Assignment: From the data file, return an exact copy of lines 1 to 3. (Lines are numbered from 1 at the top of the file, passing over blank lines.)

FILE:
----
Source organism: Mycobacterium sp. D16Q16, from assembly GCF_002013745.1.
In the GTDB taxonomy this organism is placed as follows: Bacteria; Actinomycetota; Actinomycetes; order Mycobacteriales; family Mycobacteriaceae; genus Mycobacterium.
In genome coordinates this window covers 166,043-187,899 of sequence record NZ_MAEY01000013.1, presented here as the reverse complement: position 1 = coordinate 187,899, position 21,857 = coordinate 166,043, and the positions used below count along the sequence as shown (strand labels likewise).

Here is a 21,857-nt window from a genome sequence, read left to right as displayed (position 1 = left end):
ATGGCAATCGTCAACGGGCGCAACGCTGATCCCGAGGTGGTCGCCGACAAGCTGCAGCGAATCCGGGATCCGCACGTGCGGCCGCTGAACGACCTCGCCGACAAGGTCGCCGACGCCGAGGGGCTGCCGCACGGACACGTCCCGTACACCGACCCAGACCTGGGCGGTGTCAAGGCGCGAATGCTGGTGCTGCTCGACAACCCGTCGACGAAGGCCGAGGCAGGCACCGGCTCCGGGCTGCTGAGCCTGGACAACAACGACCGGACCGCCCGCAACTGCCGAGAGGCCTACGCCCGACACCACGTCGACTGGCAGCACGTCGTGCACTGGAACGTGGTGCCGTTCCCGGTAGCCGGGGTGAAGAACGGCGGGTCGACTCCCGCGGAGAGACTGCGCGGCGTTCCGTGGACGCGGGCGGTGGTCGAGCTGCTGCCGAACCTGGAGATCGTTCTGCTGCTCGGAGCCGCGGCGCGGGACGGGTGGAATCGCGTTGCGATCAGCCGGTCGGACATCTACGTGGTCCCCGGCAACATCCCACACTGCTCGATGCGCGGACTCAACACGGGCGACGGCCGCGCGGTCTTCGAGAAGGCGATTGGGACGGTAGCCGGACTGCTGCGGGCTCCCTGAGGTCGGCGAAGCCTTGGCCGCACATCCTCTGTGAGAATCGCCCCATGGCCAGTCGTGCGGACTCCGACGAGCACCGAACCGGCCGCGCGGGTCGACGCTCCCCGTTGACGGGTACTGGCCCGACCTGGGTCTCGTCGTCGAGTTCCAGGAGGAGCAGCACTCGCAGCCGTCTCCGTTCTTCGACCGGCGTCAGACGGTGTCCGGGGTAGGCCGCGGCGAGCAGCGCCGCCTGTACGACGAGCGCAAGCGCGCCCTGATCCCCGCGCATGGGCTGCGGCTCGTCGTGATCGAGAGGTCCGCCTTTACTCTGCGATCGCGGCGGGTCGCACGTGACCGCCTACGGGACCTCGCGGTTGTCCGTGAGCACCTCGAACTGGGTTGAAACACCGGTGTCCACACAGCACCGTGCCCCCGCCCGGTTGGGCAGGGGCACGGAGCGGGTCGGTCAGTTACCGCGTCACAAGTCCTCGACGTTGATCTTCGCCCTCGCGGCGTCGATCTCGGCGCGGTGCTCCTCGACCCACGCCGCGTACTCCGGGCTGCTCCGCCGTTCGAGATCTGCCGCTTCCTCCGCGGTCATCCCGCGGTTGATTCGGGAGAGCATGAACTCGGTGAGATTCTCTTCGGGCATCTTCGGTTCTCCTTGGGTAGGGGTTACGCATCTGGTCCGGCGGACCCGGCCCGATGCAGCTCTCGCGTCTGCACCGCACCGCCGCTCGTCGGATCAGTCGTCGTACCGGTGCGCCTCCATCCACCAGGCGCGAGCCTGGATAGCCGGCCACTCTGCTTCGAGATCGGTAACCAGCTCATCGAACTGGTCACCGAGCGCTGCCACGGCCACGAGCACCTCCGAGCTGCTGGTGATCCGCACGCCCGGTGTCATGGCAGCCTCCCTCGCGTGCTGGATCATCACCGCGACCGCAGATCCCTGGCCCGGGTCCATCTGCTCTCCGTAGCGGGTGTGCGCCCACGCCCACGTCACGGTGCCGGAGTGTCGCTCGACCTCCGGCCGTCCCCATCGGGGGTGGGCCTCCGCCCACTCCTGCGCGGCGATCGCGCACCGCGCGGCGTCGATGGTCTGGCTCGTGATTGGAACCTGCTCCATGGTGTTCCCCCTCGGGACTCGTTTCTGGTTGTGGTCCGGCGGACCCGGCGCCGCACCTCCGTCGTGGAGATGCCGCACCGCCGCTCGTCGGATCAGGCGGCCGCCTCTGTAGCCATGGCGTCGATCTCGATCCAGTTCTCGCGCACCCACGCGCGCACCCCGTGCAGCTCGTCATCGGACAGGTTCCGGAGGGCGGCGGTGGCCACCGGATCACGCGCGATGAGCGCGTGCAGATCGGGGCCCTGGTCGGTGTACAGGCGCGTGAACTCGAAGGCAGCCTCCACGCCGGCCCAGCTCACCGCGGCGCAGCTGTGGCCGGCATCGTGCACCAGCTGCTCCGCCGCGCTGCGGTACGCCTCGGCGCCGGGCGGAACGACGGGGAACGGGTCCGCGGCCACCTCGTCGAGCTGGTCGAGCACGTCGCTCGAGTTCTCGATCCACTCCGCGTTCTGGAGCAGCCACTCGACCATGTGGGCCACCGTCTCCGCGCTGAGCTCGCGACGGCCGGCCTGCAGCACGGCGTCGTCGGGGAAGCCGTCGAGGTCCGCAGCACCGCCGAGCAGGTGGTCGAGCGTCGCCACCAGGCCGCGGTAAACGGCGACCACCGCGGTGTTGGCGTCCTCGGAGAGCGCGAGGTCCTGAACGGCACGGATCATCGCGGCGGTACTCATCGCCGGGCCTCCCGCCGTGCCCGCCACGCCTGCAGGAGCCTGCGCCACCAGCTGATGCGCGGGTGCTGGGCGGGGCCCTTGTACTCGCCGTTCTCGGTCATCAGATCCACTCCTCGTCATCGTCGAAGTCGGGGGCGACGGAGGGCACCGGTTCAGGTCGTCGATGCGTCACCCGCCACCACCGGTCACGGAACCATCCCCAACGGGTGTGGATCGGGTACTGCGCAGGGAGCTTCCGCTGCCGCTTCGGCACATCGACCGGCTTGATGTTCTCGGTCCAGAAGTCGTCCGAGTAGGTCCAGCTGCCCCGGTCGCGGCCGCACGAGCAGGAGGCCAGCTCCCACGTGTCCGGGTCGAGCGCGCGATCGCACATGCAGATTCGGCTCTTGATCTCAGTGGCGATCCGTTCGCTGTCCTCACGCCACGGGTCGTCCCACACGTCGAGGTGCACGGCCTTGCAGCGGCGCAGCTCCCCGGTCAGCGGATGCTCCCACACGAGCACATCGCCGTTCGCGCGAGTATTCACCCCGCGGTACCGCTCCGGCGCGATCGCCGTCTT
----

Source organism: Mycobacterium sp. D16Q16, from assembly GCF_002013745.1.
In the GTDB taxonomy this organism is placed as follows: Bacteria; Actinomycetota; Actinomycetes; order Mycobacteriales; family Mycobacteriaceae; genus Mycobacterium.
In genome coordinates this window covers 166,043-187,899 of sequence record NZ_MAEY01000013.1, presented here as the reverse complement: position 1 = coordinate 187,899, position 21,857 = coordinate 166,043, and the positions used below count along the sequence as shown (strand labels likewise).